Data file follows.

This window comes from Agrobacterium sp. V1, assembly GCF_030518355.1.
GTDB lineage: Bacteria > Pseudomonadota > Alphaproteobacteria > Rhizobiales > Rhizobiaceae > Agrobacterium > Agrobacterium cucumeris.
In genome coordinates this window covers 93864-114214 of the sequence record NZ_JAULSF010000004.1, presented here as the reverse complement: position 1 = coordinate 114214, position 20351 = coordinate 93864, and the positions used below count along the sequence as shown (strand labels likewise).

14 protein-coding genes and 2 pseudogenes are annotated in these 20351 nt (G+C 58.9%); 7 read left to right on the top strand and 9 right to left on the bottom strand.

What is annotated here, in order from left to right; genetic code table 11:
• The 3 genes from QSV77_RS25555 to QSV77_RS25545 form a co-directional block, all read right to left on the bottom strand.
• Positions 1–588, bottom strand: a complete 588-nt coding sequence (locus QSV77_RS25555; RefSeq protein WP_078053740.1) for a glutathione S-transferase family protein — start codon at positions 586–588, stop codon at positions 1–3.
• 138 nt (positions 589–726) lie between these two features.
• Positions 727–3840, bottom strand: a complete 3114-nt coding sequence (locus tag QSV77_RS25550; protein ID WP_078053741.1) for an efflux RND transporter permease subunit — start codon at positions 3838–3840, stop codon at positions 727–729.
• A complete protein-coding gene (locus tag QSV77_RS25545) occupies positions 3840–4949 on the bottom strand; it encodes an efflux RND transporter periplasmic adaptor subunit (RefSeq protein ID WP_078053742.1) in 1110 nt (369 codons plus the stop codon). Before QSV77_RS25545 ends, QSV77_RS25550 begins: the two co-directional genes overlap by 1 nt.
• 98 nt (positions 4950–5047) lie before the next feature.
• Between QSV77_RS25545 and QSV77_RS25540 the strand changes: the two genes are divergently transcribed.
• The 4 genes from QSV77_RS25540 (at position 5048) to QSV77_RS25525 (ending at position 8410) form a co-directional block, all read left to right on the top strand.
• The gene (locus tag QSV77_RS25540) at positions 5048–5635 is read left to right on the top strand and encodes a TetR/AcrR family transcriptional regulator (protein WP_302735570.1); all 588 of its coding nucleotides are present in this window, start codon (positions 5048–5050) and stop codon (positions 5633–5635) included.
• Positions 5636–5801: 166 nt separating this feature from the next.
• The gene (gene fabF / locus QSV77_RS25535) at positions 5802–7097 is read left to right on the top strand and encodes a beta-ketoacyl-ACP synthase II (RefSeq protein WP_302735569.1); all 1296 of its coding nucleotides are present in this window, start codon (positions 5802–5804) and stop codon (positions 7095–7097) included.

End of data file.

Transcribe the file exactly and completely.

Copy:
This window comes from Agrobacterium sp. V1, assembly GCF_030518355.1.
GTDB lineage: Bacteria > Pseudomonadota > Alphaproteobacteria > Rhizobiales > Rhizobiaceae > Agrobacterium > Agrobacterium cucumeris.
In genome coordinates this window covers 93864-114214 of the sequence record NZ_JAULSF010000004.1, presented here as the reverse complement: position 1 = coordinate 114214, position 20351 = coordinate 93864, and the positions used below count along the sequence as shown (strand labels likewise).

14 protein-coding genes and 2 pseudogenes are annotated in these 20351 nt (G+C 58.9%); 7 read left to right on the top strand and 9 right to left on the bottom strand.

What is annotated here, in order from left to right; genetic code table 11:
• The 3 genes from QSV77_RS25555 to QSV77_RS25545 form a co-directional block, all read right to left on the bottom strand.
• Positions 1–588, bottom strand: a complete 588-nt coding sequence (locus QSV77_RS25555; RefSeq protein WP_078053740.1) for a glutathione S-transferase family protein — start codon at positions 586–588, stop codon at positions 1–3.
• 138 nt (positions 589–726) lie between these two features.
• Positions 727–3840, bottom strand: a complete 3114-nt coding sequence (locus tag QSV77_RS25550; protein ID WP_078053741.1) for an efflux RND transporter permease subunit — start codon at positions 3838–3840, stop codon at positions 727–729.
• A complete protein-coding gene (locus tag QSV77_RS25545) occupies positions 3840–4949 on the bottom strand; it encodes an efflux RND transporter periplasmic adaptor subunit (RefSeq protein ID WP_078053742.1) in 1110 nt (369 codons plus the stop codon). Before QSV77_RS25545 ends, QSV77_RS25550 begins: the two co-directional genes overlap by 1 nt.
• 98 nt (positions 4950–5047) lie before the next feature.
• Between QSV77_RS25545 and QSV77_RS25540 the strand changes: the two genes are divergently transcribed.
• The 4 genes from QSV77_RS25540 (at position 5048) to QSV77_RS25525 (ending at position 8410) form a co-directional block, all read left to right on the top strand.
• The gene (locus tag QSV77_RS25540) at positions 5048–5635 is read left to right on the top strand and encodes a TetR/AcrR family transcriptional regulator (protein WP_302735570.1); all 588 of its coding nucleotides are present in this window, start codon (positions 5048–5050) and stop codon (positions 5633–5635) included.
• Positions 5636–5801: 166 nt separating this feature from the next.
• The gene (gene fabF / locus QSV77_RS25535) at positions 5802–7097 is read left to right on the top strand and encodes a beta-ketoacyl-ACP synthase II (RefSeq protein WP_302735569.1); all 1296 of its coding nucleotides are present in this window, start codon (positions 5802–5804) and stop codon (positions 7095–7097) included.